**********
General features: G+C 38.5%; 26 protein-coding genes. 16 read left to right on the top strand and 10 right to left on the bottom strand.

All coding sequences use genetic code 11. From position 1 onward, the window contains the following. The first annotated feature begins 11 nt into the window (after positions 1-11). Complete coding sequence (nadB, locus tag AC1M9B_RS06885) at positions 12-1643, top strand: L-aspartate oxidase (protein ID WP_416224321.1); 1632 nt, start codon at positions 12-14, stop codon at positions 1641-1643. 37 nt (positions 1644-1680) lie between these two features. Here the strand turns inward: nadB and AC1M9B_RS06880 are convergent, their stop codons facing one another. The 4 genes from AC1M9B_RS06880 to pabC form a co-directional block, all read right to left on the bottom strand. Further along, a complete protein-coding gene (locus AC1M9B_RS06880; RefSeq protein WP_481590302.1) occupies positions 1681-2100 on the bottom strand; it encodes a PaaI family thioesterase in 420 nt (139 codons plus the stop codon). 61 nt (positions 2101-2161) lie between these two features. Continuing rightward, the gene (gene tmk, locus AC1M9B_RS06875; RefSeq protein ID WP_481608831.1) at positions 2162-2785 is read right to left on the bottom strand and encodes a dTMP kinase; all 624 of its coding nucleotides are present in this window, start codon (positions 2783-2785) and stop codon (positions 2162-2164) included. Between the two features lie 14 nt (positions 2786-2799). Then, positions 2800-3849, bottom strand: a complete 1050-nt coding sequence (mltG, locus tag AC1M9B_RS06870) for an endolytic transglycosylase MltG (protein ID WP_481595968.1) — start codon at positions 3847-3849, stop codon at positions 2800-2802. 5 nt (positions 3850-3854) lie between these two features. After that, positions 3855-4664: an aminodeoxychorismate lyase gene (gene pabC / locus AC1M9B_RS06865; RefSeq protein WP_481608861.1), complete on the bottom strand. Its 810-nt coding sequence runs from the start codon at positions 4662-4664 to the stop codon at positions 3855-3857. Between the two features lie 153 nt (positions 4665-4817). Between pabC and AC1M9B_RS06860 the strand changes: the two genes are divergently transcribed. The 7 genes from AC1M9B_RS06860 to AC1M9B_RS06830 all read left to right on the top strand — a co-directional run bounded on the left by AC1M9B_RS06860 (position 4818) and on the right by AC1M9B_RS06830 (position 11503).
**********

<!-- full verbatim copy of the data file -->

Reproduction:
General features: G+C 38.5%; 26 protein-coding genes. 16 read left to right on the top strand and 10 right to left on the bottom strand.

All coding sequences use genetic code 11. From position 1 onward, the window contains the following. The first annotated feature begins 11 nt into the window (after positions 1-11). Complete coding sequence (nadB, locus tag AC1M9B_RS06885) at positions 12-1643, top strand: L-aspartate oxidase (protein ID WP_416224321.1); 1632 nt, start codon at positions 12-14, stop codon at positions 1641-1643. 37 nt (positions 1644-1680) lie between these two features. Here the strand turns inward: nadB and AC1M9B_RS06880 are convergent, their stop codons facing one another. The 4 genes from AC1M9B_RS06880 to pabC form a co-directional block, all read right to left on the bottom strand. Further along, a complete protein-coding gene (locus AC1M9B_RS06880; RefSeq protein WP_481590302.1) occupies positions 1681-2100 on the bottom strand; it encodes a PaaI family thioesterase in 420 nt (139 codons plus the stop codon). 61 nt (positions 2101-2161) lie between these two features. Continuing rightward, the gene (gene tmk, locus AC1M9B_RS06875; RefSeq protein ID WP_481608831.1) at positions 2162-2785 is read right to left on the bottom strand and encodes a dTMP kinase; all 624 of its coding nucleotides are present in this window, start codon (positions 2783-2785) and stop codon (positions 2162-2164) included. Between the two features lie 14 nt (positions 2786-2799). Then, positions 2800-3849, bottom strand: a complete 1050-nt coding sequence (mltG, locus tag AC1M9B_RS06870) for an endolytic transglycosylase MltG (protein ID WP_481595968.1) — start codon at positions 3847-3849, stop codon at positions 2800-2802. 5 nt (positions 3850-3854) lie between these two features. After that, positions 3855-4664: an aminodeoxychorismate lyase gene (gene pabC / locus AC1M9B_RS06865; RefSeq protein WP_481608861.1), complete on the bottom strand. Its 810-nt coding sequence runs from the start codon at positions 4662-4664 to the stop codon at positions 3855-3857. Between the two features lie 153 nt (positions 4665-4817). Between pabC and AC1M9B_RS06860 the strand changes: the two genes are divergently transcribed. The 7 genes from AC1M9B_RS06860 to AC1M9B_RS06830 all read left to right on the top strand — a co-directional run bounded on the left by AC1M9B_RS06860 (position 4818) and on the right by AC1M9B_RS06830 (position 11503).